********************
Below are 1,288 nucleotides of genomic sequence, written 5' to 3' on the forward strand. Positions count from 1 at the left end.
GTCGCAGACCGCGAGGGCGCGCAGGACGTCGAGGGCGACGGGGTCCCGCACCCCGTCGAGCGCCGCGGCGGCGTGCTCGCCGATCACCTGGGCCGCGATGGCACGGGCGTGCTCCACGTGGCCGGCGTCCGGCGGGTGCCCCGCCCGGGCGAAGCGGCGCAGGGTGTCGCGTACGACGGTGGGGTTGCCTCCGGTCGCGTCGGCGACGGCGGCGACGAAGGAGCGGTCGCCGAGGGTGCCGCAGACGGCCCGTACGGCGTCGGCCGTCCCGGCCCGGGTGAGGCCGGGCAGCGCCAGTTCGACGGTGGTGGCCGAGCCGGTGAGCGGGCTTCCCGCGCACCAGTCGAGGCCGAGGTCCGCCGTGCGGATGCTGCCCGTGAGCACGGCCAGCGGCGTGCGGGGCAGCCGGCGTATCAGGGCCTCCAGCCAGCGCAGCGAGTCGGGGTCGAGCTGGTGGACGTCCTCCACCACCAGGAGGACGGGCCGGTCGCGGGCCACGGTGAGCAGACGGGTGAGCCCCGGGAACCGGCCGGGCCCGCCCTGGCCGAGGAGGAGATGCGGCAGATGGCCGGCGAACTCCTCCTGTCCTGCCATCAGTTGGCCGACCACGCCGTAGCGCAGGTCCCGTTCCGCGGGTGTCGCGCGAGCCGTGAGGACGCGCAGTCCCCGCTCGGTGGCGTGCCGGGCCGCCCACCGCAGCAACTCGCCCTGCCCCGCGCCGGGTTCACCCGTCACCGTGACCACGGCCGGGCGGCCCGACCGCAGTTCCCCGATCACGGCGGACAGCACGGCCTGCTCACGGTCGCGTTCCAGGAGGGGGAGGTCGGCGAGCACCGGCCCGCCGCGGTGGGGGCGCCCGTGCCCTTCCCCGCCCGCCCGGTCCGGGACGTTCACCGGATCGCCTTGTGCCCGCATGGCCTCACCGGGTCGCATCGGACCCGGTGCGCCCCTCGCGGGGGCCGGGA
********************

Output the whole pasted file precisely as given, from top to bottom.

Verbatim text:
Below are 1,288 nucleotides of genomic sequence, written 5' to 3' on the forward strand. Positions count from 1 at the left end.
GTCGCAGACCGCGAGGGCGCGCAGGACGTCGAGGGCGACGGGGTCCCGCACCCCGTCGAGCGCCGCGGCGGCGTGCTCGCCGATCACCTGGGCCGCGATGGCACGGGCGTGCTCCACGTGGCCGGCGTCCGGCGGGTGCCCCGCCCGGGCGAAGCGGCGCAGGGTGTCGCGTACGACGGTGGGGTTGCCTCCGGTCGCGTCGGCGACGGCGGCGACGAAGGAGCGGTCGCCGAGGGTGCCGCAGACGGCCCGTACGGCGTCGGCCGTCCCGGCCCGGGTGAGGCCGGGCAGCGCCAGTTCGACGGTGGTGGCCGAGCCGGTGAGCGGGCTTCCCGCGCACCAGTCGAGGCCGAGGTCCGCCGTGCGGATGCTGCCCGTGAGCACGGCCAGCGGCGTGCGGGGCAGCCGGCGTATCAGGGCCTCCAGCCAGCGCAGCGAGTCGGGGTCGAGCTGGTGGACGTCCTCCACCACCAGGAGGACGGGCCGGTCGCGGGCCACGGTGAGCAGACGGGTGAGCCCCGGGAACCGGCCGGGCCCGCCCTGGCCGAGGAGGAGATGCGGCAGATGGCCGGCGAACTCCTCCTGTCCTGCCATCAGTTGGCCGACCACGCCGTAGCGCAGGTCCCGTTCCGCGGGTGTCGCGCGAGCCGTGAGGACGCGCAGTCCCCGCTCGGTGGCGTGCCGGGCCGCCCACCGCAGCAACTCGCCCTGCCCCGCGCCGGGTTCACCCGTCACCGTGACCACGGCCGGGCGGCCCGACCGCAGTTCCCCGATCACGGCGGACAGCACGGCCTGCTCACGGTCGCGTTCCAGGAGGGGGAGGTCGGCGAGCACCGGCCCGCCGCGGTGGGGGCGCCCGTGCCCTTCCCCGCCCGCCCGGTCCGGGACGTTCACCGGATCGCCTTGTGCCCGCATGGCCTCACCGGGTCGCATCGGACCCGGTGCGCCCCTCGCGGGGGCCGGGA